Ins and outs

Getting there Air

The José Martí international airport is 18 km from Havana and all flights from abroad use Terminal 3, the newest terminal, with the exception of flights from Cancún which arrive at Terminal 2. As many transatlantic flights arrive late at night it can be sensible to arrange the transfer from the airport to your hotel in advance with your travel agent. However, it is cheaper to get a taxi when you arrive.  On the way back to the airport it is possible to arrange a private taxi, which may work out cheaper, if you negotiate with the driver. However, their cars are not as reliable as the state taxis and if they break down on the long
drive out, you will be stuck. Travelling by bus is not practical.

Bus

The
Víazul
bus service for foreigners is based quite far away from the old city and from Vedado and a taxi will be needed to get you to your destination.
Cubataxis
wait outside the terminal.

Train

The train station is at the southern end of the old city, within walking distance of any of the hotels there or in Centro Habana, although if you arrive at night it would be better to take a taxi to your destination.

Getting around

Havana is very spread out along the coast. La Habana Vieja to Miramar along the Malecón (the seafront boulevard) is more than 8 km.
Bus
Tricky for the uninitiated, involving complicated queuing procedures and a lot of pushing and shoving. In 2009 the Government cut back on the number of buses in service to save fuel, increasing the difficulties of getting on them. There is, however, a hop-on, hop-off tour bus service for foreigners, the
HabanaBusTour
. More leisurely than taking the bus is to hire a
bicitaxi
(bicycle taxi) for short journeys. However, it is now illegal for
bicitaxis
to take foreigners and they risk a large fine if caught, so they are likely to charge you over the odds to make it worthwhile.
Cocotaxi
 - these overpriced, bright yellow motorcycle taxis are called
cocotaxis
because of their shape.
You can opt for the traditional taxi, although those too come in lots of different styles.
Much of the city can be covered on foot, but the average visitor will be content with one district at a time and still feel well-exercised. It is also possible to hire
scooters
and
cars
.

Best time to visit

The driest and least humid time of the year is between December and March, when you can have completely cloudless days. From July to August is the hottest time but most public buildings have air conditioning and there is usually a breeze along the Malecón. Rain falls mainly in May and June and then from September to October, but there are wet days all year round. In recent years, the worst storms have hit between September and November, destroying many of the decrepit houses in the city, but Havana is exceptionally well prepared for hurricanes and loss of life is rare. Carnival is a movable feast. For some years it was held along the Malecón at the end of July and the beginning of August, then it was moved to November and it could be any time, check in advance. There are many cultural festivals (jazz, ballet, film, etc) and sporting events (baseball, cycling, boxing, fishing, sailing, etc) all through the year that are worth catching. There are many festive days which are not national holidays, for example José Martí's birthday (28 January 1853), which are very important, particularly in Havana. New Year celebrations are a major event, coinciding with the anniversary of the triumph of the Revolution on 1 January 1959.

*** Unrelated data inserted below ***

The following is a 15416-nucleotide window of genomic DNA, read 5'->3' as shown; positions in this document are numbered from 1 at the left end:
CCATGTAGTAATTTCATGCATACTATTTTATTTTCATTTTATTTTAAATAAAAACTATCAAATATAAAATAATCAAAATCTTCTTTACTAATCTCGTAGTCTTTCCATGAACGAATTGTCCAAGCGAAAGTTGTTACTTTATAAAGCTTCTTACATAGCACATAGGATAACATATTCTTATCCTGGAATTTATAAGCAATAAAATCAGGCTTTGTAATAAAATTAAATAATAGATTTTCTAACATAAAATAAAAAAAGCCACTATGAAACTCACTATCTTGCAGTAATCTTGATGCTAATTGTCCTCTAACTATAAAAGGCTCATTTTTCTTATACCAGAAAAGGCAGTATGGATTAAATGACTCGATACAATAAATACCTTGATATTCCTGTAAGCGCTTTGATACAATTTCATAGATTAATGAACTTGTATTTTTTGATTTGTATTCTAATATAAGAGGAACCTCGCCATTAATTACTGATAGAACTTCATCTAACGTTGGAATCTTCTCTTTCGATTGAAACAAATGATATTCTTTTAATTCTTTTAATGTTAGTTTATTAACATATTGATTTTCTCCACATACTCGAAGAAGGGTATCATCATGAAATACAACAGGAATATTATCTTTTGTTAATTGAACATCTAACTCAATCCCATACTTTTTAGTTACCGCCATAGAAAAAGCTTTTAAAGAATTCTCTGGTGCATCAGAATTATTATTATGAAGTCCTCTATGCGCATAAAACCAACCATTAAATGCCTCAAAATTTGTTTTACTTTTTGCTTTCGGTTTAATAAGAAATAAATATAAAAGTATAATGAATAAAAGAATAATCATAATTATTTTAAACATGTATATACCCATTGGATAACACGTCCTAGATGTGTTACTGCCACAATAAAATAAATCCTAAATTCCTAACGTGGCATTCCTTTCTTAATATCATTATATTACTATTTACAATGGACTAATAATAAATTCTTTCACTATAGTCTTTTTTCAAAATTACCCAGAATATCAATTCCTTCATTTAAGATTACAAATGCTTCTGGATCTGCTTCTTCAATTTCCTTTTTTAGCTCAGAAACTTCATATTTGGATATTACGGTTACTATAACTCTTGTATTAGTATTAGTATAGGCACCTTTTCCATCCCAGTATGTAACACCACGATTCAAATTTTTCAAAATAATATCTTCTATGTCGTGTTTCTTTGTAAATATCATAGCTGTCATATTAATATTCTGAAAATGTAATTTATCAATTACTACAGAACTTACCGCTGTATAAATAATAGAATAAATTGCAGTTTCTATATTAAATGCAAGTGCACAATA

Tourist information

In Havana are the headquarters of the
Oficina Nacional de Información Turística (Infotur)
, www.infotur.cu
. There is a network of kiosks run by
Infotur
, which can provide you with information and maps: at the
airport
, in
Habana Vieja
 and in
Playa
. At the
Santa María del Mar
office,  you will find maps, excursions, internet, booking for hotels, souvenirs, but with no map of the area and with limited bus information, it remains to be seen how useful they're going to be.

The state tour agencies, such as
Cubatur
and
Havanatur
, are found in hotels and other locations. Their main task is to sell tours, but they can also make hotel reservations, sell tickets for buses, trains and planes and organize pick-ups and transfers. If you are staying in a
casa particular
you will probably find your host is a mine of useful information who can fill you in on all the gossip and background detail to enrich a stay in the capital.

This is edited copy from Footprint Handbooks. For comprehensive details (incl address, tel no, directions, opening times and prices) please refer to book or individual chapter PDF
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